The study, which is being praised for its considerable duration, involved 800 Swedish women with an average age of 47 who were followed for 44 years. At the start of the study, participants completed a detailed questionnaire about their daily activities, from hobbies to theater outings to housework and exercise. They were then given either a high or a low score in two areas: mental and physical activity.
The results? Women assigned to the high level of mental activity were 46 percent less likely to have developed Alzheimer’s disease and 34 percent less likely to have developed dementia overall than the women in the low activity group. The women who were more physically active were 52 percent less likely to have developed a type of dementia associated with cerebrovascular disease and 56 percent less likely to have developed more general dementia than the women in the group deemed less physically active.
Physician and study author Jenna Najar of the Institute for Neuroscience and Physiology at the University of Gothenburg in Sweden recognized that “one important limitation” of the work “is that the activities were only assessed at the beginning of the study, and all participants were Swedish women, which makes it difficult to generalize the results to other populations in the world.”
But Najar did adjust results to take into account things like high blood pressure, cigarette smoking and diabetes, which could have affected the participants’ individual risks of dementia. She and her team also ran the results again after excluding women who developed dementia about halfway through the study to rule out the possibility that those women started the study in a very early stage of dementia that might have already been limiting their participation in activities.
While the results indicate that levels of both physical and mental activities could affect your cognitive health later — Najar noted that physical activity may lower your chances of vascular dementia in particular — the study’s conclusions also show how the two effects are distinct. As Najar put it, “We found that mental activities in midlife such as reading a book, doing crossword puzzles, singing or visiting concerts, to name a few, reduced the risk of dementia and Alzheimer’s disease, regardless of how physically active the women were. While physical activity in midlife reduced the risk of more vascular forms of dementia, regardless of how mentally active the women were.”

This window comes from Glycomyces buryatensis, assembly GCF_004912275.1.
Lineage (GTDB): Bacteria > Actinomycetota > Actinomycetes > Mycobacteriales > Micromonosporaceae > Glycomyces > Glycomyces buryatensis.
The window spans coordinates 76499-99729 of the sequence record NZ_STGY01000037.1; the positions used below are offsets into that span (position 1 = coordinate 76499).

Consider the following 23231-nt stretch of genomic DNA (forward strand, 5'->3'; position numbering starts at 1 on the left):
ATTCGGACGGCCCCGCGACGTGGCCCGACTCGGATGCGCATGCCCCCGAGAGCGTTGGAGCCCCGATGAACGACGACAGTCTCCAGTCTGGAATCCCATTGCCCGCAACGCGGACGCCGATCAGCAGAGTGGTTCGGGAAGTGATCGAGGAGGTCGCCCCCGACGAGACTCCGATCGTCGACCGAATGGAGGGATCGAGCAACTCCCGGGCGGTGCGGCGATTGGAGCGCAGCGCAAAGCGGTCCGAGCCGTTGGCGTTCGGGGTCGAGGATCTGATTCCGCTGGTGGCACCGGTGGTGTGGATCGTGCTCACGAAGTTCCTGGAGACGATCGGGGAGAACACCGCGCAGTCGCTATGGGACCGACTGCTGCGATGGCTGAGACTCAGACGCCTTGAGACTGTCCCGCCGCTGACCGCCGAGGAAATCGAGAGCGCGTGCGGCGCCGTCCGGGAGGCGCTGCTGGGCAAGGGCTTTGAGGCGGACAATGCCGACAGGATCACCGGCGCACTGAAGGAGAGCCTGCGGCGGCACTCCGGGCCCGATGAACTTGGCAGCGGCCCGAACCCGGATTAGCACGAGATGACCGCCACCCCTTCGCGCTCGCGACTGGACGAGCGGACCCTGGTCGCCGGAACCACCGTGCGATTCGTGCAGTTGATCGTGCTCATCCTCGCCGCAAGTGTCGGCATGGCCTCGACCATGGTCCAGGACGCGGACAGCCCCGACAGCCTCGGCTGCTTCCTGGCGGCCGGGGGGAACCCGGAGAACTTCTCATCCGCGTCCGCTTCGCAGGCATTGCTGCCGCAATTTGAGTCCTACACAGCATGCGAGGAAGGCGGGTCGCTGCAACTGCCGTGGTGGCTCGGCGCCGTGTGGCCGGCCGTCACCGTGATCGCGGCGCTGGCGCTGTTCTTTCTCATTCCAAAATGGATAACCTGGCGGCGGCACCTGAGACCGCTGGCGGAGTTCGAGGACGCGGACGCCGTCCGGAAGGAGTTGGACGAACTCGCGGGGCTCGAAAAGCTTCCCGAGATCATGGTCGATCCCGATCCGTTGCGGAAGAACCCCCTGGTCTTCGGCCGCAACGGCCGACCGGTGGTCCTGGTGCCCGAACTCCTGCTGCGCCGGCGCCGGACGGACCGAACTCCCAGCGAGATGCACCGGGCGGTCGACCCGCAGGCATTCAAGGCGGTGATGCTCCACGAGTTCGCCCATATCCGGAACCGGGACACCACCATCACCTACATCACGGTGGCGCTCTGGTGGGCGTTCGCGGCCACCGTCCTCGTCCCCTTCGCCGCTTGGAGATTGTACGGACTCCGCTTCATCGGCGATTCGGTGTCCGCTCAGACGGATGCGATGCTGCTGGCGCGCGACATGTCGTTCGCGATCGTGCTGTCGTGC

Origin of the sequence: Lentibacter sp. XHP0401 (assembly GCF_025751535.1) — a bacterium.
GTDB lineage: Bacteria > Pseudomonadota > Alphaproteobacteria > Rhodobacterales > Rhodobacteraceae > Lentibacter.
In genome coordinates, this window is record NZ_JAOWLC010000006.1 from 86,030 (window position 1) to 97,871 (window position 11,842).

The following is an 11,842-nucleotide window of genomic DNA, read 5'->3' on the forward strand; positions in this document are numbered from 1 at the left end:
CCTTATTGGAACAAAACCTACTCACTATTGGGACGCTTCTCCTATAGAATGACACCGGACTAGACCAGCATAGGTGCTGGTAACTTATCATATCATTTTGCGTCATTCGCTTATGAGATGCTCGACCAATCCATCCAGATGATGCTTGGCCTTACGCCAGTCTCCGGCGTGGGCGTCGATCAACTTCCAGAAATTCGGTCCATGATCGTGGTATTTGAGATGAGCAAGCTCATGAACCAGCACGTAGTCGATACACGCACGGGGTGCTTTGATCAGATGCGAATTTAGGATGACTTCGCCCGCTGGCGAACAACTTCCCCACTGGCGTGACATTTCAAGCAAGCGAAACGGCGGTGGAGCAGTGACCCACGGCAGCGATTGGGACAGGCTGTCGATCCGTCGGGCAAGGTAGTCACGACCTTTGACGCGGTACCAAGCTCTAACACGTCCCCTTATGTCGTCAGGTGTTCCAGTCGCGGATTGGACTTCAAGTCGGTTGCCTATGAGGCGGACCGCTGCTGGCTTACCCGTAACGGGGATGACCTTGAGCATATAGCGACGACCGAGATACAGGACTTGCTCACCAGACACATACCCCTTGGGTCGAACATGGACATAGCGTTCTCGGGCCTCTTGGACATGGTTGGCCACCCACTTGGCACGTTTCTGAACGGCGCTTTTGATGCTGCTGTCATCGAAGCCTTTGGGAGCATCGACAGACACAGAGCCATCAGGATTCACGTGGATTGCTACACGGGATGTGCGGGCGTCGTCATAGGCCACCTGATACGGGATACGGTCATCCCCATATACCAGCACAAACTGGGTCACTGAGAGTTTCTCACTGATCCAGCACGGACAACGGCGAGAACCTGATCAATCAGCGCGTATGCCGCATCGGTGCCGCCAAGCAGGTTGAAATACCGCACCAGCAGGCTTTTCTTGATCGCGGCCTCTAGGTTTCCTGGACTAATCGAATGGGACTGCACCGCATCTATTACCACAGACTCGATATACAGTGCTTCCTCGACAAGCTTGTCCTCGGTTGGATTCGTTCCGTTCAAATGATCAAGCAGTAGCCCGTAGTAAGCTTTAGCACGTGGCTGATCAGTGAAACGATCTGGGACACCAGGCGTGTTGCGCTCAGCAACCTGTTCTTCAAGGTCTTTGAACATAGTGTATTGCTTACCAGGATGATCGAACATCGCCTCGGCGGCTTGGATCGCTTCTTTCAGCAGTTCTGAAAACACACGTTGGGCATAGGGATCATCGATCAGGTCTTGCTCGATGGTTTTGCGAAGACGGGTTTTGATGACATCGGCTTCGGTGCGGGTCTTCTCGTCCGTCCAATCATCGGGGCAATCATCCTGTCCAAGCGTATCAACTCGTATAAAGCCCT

The observational research reinforces the results of other recently published work. At the University of Washington, researchers looked at how having years of exercise under one’s belt might help fend off brain damage in people who carry a gene that increases their risk of Alzheimer’s. Experts say the continuing research challenge is to find the physical pathway connecting such lifestyle factors in midlife to specific protective effects in the brain. Teasing out what affects the cognitive changes associated with aging vs. what prevents pathologies such as Alzheimer's — and how different those two things are — are also big questions.
If not a new message, today's study results offer “a confirmatory message, and more evidence about the validity of the notion of being cognitively and physically active to prevent cognitive effects of aging,” says neurologist Ron Petersen, director of the Mayo Clinic Alzheimer's Disease Research Center and the Mayo Clinic Study of Aging in Rochester, Minn. He notes that AARP’s own Global Council on Brain Health, of which he’s a member, recently found enough scientific consensus to recommend that middle-aged people pursue both physical and mental activities for the express purpose of improving their future cognitive health.